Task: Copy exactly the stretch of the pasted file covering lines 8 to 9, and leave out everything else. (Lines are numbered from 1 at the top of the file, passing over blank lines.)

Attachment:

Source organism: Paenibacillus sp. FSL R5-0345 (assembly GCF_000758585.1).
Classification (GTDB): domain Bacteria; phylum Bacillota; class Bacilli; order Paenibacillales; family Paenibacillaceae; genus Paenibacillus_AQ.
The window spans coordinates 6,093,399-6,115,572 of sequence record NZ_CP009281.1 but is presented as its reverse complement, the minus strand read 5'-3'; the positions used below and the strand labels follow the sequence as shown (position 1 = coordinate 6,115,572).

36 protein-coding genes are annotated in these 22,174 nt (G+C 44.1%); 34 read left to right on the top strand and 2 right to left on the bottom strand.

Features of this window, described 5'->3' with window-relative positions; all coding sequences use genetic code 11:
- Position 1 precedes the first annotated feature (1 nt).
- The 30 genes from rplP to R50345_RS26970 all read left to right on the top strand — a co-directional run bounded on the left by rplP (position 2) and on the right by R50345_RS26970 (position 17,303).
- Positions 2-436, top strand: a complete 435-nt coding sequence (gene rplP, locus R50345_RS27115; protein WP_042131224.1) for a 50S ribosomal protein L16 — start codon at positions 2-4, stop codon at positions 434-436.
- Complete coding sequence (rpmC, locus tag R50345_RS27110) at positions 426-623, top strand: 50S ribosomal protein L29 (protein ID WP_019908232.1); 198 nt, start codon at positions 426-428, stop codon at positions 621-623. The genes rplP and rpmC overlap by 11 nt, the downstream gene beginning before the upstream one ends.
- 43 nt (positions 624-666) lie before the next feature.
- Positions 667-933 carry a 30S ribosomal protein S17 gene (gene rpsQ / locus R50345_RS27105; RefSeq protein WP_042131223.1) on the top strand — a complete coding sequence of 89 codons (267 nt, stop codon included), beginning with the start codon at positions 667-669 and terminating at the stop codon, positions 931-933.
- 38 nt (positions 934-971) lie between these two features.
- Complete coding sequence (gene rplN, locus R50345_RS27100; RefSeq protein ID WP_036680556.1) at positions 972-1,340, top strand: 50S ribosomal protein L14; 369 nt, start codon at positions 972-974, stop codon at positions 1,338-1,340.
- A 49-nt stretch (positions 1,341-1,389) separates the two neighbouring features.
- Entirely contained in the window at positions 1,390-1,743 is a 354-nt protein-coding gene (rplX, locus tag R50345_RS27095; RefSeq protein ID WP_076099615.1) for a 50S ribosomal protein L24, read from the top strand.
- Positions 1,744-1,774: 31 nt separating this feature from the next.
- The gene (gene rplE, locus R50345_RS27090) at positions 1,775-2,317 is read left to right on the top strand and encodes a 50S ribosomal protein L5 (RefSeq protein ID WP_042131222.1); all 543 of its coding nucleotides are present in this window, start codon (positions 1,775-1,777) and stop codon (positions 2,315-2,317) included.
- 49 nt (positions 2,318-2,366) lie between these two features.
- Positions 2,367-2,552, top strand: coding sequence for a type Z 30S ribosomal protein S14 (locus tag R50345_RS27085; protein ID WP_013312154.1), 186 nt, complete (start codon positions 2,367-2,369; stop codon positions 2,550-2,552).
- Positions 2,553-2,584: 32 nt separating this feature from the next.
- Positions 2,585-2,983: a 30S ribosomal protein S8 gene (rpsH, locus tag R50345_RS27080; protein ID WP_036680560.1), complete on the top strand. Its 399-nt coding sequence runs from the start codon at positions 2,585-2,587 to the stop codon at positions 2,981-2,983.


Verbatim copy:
- Positions 2-436, top strand: a complete 435-nt coding sequence (gene rplP, locus R50345_RS27115; protein WP_042131224.1) for a 50S ribosomal protein L16 — start codon at positions 2-4, stop codon at positions 434-436.
- Complete coding sequence (rpmC, locus tag R50345_RS27110) at positions 426-623, top strand: 50S ribosomal protein L29 (protein ID WP_019908232.1); 198 nt, start codon at positions 426-428, stop codon at positions 621-623. The genes rplP and rpmC overlap by 11 nt, the downstream gene beginning before the upstream one ends.